Getting Personal with your Customers

Most online transactions are fast, efficient, and completely lacking human contact. Why not shock your customers once in a while with a truly personal online experience? Below are 13 ways to get personal (in a good way) with your customers.

1. Shock your first time customers by calling them within a day of their order. Ask them for feedback and thank them for their support.

2. Post online profiles of everyone at the company, but ditch the boring executive bios. Instead post profiles from the rank and file, the people who actually interact with your customers on a daily basis. The profiles will remind your customers they buy from people, not an “organization”

3. Take one day a month and answer the phones yourself. Tell customers who you are and get their feedback first hand. Customer’s love to opine when they know they’re talking to a decision maker. (I guarantee you will walk away with loads of new ideas from this tip).

4. Include a manager’s business card along with every order, along with a note asking for feedback.

5. You know those feedback boxes on your website? Don’t just read them, respond to every single customer who leaves a suggestion. They took the time to leave their 2-cents, don’t they deserve a response? (from my personal experience, customers are utterly shocked when you respond to suggestions. Kinda sad, isn’t it?)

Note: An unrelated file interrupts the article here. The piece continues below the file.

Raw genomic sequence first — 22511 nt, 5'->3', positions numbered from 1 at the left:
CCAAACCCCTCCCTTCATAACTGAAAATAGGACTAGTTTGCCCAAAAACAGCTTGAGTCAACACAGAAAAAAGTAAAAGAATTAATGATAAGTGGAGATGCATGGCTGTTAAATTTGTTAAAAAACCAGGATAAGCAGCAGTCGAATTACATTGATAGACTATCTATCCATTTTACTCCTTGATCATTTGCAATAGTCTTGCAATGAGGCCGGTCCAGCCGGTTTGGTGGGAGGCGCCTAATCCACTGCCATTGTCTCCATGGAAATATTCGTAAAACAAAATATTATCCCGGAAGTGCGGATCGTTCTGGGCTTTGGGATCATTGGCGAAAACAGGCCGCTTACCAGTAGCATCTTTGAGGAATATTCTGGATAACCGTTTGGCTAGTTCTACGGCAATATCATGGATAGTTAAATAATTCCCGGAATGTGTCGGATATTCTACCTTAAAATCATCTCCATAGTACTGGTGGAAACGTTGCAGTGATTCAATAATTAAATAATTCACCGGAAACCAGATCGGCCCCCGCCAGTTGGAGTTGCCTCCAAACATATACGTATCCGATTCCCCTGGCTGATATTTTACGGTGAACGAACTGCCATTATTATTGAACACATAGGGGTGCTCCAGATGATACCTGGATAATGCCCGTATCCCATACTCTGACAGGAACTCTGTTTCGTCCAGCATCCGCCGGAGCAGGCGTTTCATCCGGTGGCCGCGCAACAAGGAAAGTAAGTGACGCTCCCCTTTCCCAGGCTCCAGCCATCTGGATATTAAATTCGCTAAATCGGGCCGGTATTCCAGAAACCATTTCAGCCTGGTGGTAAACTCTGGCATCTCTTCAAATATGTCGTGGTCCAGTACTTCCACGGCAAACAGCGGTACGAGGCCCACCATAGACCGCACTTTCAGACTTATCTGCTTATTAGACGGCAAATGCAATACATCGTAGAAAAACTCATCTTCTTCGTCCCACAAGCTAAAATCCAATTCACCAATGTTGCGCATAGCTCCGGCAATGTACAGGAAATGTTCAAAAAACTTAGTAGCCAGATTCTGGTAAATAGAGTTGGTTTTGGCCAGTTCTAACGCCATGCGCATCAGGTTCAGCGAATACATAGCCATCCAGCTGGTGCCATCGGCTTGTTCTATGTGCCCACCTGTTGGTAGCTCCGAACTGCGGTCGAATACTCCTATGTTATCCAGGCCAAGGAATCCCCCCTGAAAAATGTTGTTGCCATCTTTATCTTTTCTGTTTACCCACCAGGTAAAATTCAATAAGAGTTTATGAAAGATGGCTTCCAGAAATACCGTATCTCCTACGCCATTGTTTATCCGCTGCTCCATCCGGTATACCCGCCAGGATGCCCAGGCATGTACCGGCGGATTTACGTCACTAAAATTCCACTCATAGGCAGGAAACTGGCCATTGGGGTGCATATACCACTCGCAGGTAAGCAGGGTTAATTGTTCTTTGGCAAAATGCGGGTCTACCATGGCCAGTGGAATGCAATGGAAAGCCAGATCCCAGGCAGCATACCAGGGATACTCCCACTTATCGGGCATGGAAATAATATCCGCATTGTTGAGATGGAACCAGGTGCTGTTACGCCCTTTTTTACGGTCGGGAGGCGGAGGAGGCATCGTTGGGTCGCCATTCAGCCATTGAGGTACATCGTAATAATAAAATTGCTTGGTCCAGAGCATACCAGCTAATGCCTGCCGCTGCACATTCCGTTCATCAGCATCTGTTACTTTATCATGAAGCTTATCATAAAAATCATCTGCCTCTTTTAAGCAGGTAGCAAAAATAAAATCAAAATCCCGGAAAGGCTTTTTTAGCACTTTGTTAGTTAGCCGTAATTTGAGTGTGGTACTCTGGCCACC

6. Leave smiley face and “thank you” penciled on your customer’s receipt. Restaurant servers do it. It reminds them a real human touched their order.

7. Give to a worthy cause. Make sure you communicate specifically the people who benefit from your donations, so customers feel the connection.

8. Include a picture of each customer service representative in their email signatures. Every time they engage a customer via email, they’ll be reminded a real, caring human being is on the other end.

9. Actually listen and respond to your customers via Facebook and Twitter. It’s shocking how many large brands still just push out updates and never bother to respond to comments or tweets.

10. Start blogging. Scratch the corporate-speak, and find an authentic trust agent from within the company customers will relate to. Zappos is the master of creating a window into company culture with their frequent video blog updates.

11. Publicly recognize your top customers, product reviewers, etc. Link to their profiles on your site. Give them e-badges that signify their loyalty, such how long they’ve been supporting you, etc.

12. Actively call your long-time customers before they call you. Not to sell them something, but rather to get feedback on a recent purchase or service call.

13. Assign a personal customer service rep to each customer. When a customer orders, send them an email letting them know who their personal customer service rep is. Assign the same customer service rep to the same customer each time they order and, voila, you’ve created a relationship.